Television by Lydia Davis, 2007
The magic trick:
Telling a story through a narrator’s only semi-connected thoughts
This isn’t so much a story as it is a series of loosely connected thoughts. There isn’t a plot or much in the way of cause and effect. What is especially interesting about the thoughts is their varying degree of analysis. Some sit flat, begging to be criticized by the reader. The narrator likes quiz shows, or the narrator mentions a soap-opera styled plot in one of the other programs on TV. These put the onus on the reader to analyze. But the other thoughts find the narrator doing the analyzing, sometimes often poetically, making comments about this life at home and society as a whole. It’s a striking narration. And that’s quite a trick on Davis’s part.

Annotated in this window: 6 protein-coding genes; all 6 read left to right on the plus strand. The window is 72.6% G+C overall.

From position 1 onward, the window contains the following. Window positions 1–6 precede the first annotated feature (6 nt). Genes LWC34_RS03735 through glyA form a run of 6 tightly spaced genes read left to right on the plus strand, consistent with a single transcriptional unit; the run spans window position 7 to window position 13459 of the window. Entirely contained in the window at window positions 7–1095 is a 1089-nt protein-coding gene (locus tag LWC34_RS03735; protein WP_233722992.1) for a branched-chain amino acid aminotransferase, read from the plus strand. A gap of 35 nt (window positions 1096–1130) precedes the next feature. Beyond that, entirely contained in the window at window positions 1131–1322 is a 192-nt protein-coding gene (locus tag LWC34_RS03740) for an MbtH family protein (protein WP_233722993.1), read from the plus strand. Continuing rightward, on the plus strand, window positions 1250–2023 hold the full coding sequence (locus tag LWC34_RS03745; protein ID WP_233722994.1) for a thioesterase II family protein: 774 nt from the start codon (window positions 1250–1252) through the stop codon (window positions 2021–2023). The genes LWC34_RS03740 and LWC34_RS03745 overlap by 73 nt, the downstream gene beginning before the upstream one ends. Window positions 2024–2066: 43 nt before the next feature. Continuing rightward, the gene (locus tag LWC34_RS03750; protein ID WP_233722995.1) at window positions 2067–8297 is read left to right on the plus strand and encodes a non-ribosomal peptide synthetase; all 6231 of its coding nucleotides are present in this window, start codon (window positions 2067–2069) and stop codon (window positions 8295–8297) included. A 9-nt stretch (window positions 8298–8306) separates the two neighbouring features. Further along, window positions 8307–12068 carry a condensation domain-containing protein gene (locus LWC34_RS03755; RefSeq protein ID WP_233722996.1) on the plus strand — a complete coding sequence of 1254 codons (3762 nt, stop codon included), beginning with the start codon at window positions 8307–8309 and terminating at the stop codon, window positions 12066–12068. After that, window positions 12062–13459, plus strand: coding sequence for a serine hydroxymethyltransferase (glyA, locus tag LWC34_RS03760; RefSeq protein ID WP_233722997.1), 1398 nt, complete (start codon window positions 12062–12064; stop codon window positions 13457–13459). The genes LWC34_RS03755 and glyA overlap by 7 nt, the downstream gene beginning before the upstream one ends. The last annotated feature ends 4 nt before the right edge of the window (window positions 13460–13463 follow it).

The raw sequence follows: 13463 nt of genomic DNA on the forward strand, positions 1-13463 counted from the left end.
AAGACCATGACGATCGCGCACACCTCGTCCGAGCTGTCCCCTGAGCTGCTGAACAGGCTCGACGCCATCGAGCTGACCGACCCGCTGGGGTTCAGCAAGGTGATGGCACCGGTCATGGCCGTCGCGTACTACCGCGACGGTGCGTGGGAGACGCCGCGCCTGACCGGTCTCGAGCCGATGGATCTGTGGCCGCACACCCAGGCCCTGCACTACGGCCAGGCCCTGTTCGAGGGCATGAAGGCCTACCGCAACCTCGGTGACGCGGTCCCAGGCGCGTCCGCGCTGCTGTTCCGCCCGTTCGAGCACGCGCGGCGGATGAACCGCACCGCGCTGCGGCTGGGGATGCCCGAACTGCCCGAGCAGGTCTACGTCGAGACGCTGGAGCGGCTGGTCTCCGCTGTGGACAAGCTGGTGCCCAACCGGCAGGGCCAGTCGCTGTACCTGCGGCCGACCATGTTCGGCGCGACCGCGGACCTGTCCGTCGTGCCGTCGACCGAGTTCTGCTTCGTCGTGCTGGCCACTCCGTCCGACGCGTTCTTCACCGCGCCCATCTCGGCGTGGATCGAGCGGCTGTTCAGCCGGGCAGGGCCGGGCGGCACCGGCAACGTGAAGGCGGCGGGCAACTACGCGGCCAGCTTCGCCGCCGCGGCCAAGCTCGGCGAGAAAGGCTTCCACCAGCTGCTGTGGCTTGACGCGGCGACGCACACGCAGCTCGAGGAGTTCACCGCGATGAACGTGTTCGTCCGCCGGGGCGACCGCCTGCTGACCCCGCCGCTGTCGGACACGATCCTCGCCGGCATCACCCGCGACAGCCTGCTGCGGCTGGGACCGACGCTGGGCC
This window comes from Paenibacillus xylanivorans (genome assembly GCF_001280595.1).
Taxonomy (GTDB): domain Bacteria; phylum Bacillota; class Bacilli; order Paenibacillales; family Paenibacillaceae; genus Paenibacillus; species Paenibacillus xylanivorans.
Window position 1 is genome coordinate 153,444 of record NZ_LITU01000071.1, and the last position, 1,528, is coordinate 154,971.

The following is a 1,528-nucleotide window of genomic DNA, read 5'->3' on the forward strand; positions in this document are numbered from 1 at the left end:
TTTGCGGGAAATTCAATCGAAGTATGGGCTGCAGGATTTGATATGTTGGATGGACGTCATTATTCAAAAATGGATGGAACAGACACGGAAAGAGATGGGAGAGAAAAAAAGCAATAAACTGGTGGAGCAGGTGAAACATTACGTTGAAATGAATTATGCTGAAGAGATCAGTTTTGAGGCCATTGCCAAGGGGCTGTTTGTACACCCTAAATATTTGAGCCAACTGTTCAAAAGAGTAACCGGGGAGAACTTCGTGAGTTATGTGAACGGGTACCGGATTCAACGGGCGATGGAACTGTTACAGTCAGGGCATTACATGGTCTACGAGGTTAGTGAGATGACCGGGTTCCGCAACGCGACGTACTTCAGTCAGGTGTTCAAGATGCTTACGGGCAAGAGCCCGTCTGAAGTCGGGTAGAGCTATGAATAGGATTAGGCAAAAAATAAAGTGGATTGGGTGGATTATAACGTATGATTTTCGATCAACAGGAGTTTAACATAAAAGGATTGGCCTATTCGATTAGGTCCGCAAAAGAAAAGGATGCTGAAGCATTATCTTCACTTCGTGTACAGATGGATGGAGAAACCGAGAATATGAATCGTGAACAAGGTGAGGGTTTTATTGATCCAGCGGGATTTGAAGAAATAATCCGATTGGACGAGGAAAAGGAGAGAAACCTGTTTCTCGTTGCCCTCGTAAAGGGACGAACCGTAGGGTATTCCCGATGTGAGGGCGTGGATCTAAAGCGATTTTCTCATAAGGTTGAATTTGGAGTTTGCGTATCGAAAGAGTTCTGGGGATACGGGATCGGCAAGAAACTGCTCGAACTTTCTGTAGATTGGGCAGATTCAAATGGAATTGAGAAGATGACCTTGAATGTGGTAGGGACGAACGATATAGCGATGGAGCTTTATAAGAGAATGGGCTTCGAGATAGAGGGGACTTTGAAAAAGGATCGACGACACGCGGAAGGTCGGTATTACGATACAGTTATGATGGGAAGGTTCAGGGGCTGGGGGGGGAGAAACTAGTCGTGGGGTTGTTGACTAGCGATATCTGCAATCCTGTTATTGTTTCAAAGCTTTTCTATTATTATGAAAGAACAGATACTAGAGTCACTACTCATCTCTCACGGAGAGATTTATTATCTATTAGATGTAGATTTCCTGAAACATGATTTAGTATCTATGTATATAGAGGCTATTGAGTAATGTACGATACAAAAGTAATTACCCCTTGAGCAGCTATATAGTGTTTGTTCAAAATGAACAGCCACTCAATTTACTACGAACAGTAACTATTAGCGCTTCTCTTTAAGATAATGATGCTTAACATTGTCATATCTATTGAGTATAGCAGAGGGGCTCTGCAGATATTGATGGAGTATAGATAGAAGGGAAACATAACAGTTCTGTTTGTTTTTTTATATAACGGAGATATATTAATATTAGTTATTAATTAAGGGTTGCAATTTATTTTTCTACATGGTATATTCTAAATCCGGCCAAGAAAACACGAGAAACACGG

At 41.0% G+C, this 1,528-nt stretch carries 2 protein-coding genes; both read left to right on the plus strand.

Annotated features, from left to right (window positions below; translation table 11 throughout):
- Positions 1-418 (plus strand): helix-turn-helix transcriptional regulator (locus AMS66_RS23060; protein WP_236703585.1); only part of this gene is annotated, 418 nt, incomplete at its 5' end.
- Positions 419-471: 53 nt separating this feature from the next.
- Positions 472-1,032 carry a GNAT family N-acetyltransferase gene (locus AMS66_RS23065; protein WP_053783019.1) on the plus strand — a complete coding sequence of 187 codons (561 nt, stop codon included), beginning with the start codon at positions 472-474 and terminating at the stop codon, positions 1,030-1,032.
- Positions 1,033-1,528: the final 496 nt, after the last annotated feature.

It’s not that I really think this show about Hawaiian policemen is very good, it’s just that it seems more real than my own life.
Different routes through the evening: Channels 2, 2, 4, 7, 9, or channels 13, 13, 13, 2, 2, 4, etc. Sometimes it’s the police dramas I want to see, other times the public television’s documentaries, such as one called Swamp Critturs.
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